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by Chris Shaw Hughes

My practice revolves ‘artistically’ around the engagements between older, more traditional forms of making art and other, newer media - primarily, but not exclusively photography - and the ways in which we are affected by the mass media’s treatment of news events, especially those involving trauma.
My current work explores the ‘site of trauma’. I’m interested in how some places are ‘defined’ by the events that happen within them, and whether the aura of trauma remains, either in the places, or in our representations of them.
Although I have made work using a diversity of media, I have recently been exploring the use of carbon paper as a medium. This has allowed me to investigate a kind of ‘negative’ aesthetic, which seems more appropriate when working with images of a traumatic, catastrophic or sublime nature.
I want people to look at my work and wonder why I have made it. Hopefully the image - and the way it has been produced - will start a process of questioning which will draw people into the work and enable them to find their own answers.



Selected Exhibitions

 The Salon Art Prize, London, 2012
The Future Can Wait, London, 2012
Cork Street Open, London, 2012
Outside The White Cube, Celebration of Sport, London, 2012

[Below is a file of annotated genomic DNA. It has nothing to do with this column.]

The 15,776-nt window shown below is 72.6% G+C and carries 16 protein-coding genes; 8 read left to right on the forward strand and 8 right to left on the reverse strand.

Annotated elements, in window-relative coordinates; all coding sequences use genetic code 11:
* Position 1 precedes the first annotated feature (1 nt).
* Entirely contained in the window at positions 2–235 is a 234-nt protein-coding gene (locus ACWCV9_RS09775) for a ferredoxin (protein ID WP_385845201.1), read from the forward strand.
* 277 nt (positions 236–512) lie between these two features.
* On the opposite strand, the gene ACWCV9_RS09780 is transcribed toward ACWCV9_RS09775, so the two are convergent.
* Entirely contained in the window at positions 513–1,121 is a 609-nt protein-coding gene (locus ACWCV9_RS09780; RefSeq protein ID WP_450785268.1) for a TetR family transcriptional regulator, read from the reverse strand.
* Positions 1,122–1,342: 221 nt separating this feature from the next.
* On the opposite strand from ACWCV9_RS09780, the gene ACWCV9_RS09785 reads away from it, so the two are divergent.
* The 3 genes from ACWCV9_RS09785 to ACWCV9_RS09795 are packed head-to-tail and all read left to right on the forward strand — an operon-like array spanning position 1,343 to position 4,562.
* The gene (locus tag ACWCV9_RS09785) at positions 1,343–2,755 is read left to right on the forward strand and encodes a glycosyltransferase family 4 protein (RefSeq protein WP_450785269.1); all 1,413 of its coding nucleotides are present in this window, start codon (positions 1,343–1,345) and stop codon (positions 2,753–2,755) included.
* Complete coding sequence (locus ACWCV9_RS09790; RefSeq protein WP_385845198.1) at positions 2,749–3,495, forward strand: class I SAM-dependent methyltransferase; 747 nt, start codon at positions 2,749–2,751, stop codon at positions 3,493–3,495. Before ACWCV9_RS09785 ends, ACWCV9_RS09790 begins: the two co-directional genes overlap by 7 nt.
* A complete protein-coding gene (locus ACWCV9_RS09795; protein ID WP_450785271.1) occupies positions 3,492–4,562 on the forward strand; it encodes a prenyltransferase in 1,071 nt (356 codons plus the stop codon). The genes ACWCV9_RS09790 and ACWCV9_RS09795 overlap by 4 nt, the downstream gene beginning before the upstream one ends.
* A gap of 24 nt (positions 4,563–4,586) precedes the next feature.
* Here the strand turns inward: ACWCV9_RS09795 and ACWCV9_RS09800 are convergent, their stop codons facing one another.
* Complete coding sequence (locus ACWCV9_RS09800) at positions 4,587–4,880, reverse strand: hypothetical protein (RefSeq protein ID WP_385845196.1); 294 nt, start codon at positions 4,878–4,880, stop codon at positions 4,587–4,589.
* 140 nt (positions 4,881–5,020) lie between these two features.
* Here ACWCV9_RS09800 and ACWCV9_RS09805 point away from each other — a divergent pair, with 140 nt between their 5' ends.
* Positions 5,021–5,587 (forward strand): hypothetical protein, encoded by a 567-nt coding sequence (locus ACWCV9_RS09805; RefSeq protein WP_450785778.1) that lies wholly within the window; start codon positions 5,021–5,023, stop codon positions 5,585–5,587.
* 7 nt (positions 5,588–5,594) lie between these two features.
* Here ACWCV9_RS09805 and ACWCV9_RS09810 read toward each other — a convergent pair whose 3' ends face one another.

The Exchange, BLANK, Portslade, 2012
ROOM, London – Collaborators 2, 2011 and Collaborators 3, 2012
Cork Street Gallery, London – ArtErotica, 2012
London Art Fair with RiseArt, 2012

The New Contemporaries 2010, The A Foundation, Liverpool, 2010 and ICA, London, 2011

National Open Art Competition, Chichester, 2009, 2010, 2011
From the New Contemporaries 2010 catalogue:
“Fine, exquisite drawings, an overview of destruction and growth rendered at such a level of visual control [they] become questioned if not questionable in their endeavour.”
Curator of the London Art Fair Project Spaces, Pryle Behrman picks his ‘ones to watch’ for 2012: 
Chris Shaw Hughes at Rise Art produces incredibly detailed monochrome drawings derived from photographs of landscapes that bear the scars of historic conflicts.”